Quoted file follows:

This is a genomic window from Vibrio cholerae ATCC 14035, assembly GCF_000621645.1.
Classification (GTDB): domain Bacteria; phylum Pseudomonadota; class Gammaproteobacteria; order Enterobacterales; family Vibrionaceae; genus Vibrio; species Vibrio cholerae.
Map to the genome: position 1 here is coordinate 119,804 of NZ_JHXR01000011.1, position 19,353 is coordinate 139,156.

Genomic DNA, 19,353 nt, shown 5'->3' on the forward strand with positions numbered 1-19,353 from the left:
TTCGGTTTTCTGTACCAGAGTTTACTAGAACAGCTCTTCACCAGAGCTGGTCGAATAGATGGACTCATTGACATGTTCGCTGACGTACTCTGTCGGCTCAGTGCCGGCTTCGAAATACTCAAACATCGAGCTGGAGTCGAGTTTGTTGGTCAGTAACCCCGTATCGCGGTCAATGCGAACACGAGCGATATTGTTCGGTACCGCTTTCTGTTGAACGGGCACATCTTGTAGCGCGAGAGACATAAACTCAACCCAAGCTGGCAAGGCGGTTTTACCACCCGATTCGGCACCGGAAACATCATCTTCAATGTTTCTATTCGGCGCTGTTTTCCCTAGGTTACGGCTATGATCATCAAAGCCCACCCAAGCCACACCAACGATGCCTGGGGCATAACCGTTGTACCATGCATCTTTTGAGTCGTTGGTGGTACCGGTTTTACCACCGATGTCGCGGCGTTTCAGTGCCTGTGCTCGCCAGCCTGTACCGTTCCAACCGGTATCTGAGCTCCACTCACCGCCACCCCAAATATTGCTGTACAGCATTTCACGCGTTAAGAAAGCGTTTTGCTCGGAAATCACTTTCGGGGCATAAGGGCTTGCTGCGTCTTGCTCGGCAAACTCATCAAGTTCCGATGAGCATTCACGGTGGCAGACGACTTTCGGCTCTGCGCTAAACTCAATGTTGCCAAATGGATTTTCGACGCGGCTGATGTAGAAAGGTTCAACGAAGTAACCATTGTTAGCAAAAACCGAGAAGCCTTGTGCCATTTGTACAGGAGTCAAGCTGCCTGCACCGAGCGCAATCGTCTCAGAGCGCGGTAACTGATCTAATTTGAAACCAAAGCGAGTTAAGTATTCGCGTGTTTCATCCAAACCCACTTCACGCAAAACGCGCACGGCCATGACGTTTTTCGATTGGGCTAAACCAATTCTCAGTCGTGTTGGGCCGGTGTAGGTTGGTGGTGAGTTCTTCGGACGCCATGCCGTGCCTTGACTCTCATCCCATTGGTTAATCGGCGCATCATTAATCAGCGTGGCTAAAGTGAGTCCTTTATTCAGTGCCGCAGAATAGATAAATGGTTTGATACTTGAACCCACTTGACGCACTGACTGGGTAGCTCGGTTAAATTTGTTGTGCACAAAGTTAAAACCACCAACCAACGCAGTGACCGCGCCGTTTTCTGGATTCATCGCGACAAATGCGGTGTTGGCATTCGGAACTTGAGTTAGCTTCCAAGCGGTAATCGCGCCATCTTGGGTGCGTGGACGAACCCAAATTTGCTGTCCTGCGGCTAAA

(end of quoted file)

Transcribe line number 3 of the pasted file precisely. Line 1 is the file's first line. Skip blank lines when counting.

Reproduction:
Map to the genome: position 1 here is coordinate 119,804 of NZ_JHXR01000011.1, position 19,353 is coordinate 139,156.